Enhancing SAARC disaster management: a comparative study with ASEAN coordinating centre for humanitarian assistance on disaster management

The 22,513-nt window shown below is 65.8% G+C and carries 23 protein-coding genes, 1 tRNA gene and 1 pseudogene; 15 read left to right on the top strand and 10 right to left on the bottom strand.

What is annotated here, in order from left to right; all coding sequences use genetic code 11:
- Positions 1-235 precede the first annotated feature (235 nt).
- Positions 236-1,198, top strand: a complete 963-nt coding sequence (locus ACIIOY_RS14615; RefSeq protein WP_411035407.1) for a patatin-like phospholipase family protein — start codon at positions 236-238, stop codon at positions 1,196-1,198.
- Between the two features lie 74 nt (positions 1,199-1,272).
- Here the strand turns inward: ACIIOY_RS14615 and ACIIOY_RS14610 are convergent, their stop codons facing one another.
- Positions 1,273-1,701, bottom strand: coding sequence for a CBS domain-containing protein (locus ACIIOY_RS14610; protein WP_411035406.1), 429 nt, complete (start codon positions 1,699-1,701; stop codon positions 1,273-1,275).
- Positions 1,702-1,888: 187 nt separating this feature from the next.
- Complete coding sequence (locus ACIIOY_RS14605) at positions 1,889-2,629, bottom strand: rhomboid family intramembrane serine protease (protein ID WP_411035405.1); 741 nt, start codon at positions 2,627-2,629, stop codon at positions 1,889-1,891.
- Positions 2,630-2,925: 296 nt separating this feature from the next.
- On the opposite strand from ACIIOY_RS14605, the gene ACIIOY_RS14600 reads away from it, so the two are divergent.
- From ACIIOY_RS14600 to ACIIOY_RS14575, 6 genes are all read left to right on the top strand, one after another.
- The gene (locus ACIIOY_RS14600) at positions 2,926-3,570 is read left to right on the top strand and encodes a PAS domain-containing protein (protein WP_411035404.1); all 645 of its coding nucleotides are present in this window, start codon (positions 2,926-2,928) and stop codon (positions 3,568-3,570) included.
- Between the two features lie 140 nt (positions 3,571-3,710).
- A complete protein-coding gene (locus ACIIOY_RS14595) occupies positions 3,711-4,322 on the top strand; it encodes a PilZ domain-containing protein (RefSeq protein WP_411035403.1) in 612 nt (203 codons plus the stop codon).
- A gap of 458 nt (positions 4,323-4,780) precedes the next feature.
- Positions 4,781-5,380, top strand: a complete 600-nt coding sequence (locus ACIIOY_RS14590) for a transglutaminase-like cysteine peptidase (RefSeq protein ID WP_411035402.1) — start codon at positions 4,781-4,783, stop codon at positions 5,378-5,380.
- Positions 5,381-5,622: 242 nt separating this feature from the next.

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The devastating earthquakes that ravaged Nepal in the spring of 2015 demonstrated the risk of disaster that affects all of South Asia. They also demonstrated the real limits to a regional disaster management and response. According to The Kathmandu Post, almost 4175 troops from 18 countries were deployed for rescue and relief operations. All South Asian Association for Regional Cooperation (SAARC) member states except Afghanistan and Maldives rushed to help in the Nepalese tragedy. SAARC had no plan for this response mode of transporting relief materials. The lack of a pre-coordinated plan or resource management created tensions even in the capital Kathmandu. The situation in remote areas, where the road links were damaged and helicopters were the only mode of transporting relief materials, was even worse. The elements of a more effective structure for disaster response in the region may be at hand within SAARC. Political leaders all voice their support for regional effort to respond to or mitigate the frequent natural disasters in South Asia, but SAARC has not been able to establish strong institutions for coordinated response to higher magnitude disasters. This thesis examines why SAARC has not been able to form or sustain a strong disaster management organization and, based in part on other regions’ experiences with coordinated disaster management, which elements would contribute to a more effective regional disaster management within SAARC framework.
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